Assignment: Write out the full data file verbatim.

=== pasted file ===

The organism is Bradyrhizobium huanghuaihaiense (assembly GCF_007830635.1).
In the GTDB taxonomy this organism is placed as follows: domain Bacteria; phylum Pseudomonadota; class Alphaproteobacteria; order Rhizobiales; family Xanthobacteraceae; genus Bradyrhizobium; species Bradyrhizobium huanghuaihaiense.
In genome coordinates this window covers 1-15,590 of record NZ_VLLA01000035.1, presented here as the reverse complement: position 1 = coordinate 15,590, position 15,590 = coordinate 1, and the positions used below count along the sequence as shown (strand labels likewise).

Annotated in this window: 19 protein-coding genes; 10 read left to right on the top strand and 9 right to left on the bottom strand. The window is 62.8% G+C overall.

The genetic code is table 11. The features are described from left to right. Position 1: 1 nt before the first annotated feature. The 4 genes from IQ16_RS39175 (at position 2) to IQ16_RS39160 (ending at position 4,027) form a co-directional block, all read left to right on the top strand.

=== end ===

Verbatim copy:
The organism is Bradyrhizobium huanghuaihaiense (assembly GCF_007830635.1).
In the GTDB taxonomy this organism is placed as follows: domain Bacteria; phylum Pseudomonadota; class Alphaproteobacteria; order Rhizobiales; family Xanthobacteraceae; genus Bradyrhizobium; species Bradyrhizobium huanghuaihaiense.
In genome coordinates this window covers 1-15,590 of record NZ_VLLA01000035.1, presented here as the reverse complement: position 1 = coordinate 15,590, position 15,590 = coordinate 1, and the positions used below count along the sequence as shown (strand labels likewise).

Annotated in this window: 19 protein-coding genes; 10 read left to right on the top strand and 9 right to left on the bottom strand. The window is 62.8% G+C overall.

The genetic code is table 11. The features are described from left to right. Position 1: 1 nt before the first annotated feature. The 4 genes from IQ16_RS39175 (at position 2) to IQ16_RS39160 (ending at position 4,027) form a co-directional block, all read left to right on the top strand.